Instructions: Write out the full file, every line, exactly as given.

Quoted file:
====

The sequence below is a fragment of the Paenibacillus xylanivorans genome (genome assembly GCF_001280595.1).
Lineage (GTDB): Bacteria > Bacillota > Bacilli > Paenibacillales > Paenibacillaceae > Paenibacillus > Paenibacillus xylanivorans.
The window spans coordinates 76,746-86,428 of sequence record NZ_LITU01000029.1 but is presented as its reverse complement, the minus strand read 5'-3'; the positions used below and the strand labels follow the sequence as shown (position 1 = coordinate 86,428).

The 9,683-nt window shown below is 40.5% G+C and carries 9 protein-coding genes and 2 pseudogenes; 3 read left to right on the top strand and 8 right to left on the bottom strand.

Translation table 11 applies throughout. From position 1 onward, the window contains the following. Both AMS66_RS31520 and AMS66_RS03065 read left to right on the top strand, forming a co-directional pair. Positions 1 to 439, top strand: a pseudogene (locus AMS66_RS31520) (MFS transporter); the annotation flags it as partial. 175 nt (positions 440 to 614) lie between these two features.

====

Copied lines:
The sequence below is a fragment of the Paenibacillus xylanivorans genome (genome assembly GCF_001280595.1).
Lineage (GTDB): Bacteria > Bacillota > Bacilli > Paenibacillales > Paenibacillaceae > Paenibacillus > Paenibacillus xylanivorans.
The window spans coordinates 76,746-86,428 of sequence record NZ_LITU01000029.1 but is presented as its reverse complement, the minus strand read 5'-3'; the positions used below and the strand labels follow the sequence as shown (position 1 = coordinate 86,428).

The 9,683-nt window shown below is 40.5% G+C and carries 9 protein-coding genes and 2 pseudogenes; 3 read left to right on the top strand and 8 right to left on the bottom strand.

Translation table 11 applies throughout. From position 1 onward, the window contains the following. Both AMS66_RS31520 and AMS66_RS03065 read left to right on the top strand, forming a co-directional pair. Positions 1 to 439, top strand: a pseudogene (locus AMS66_RS31520) (MFS transporter); the annotation flags it as partial. 175 nt (positions 440 to 614) lie between these two features.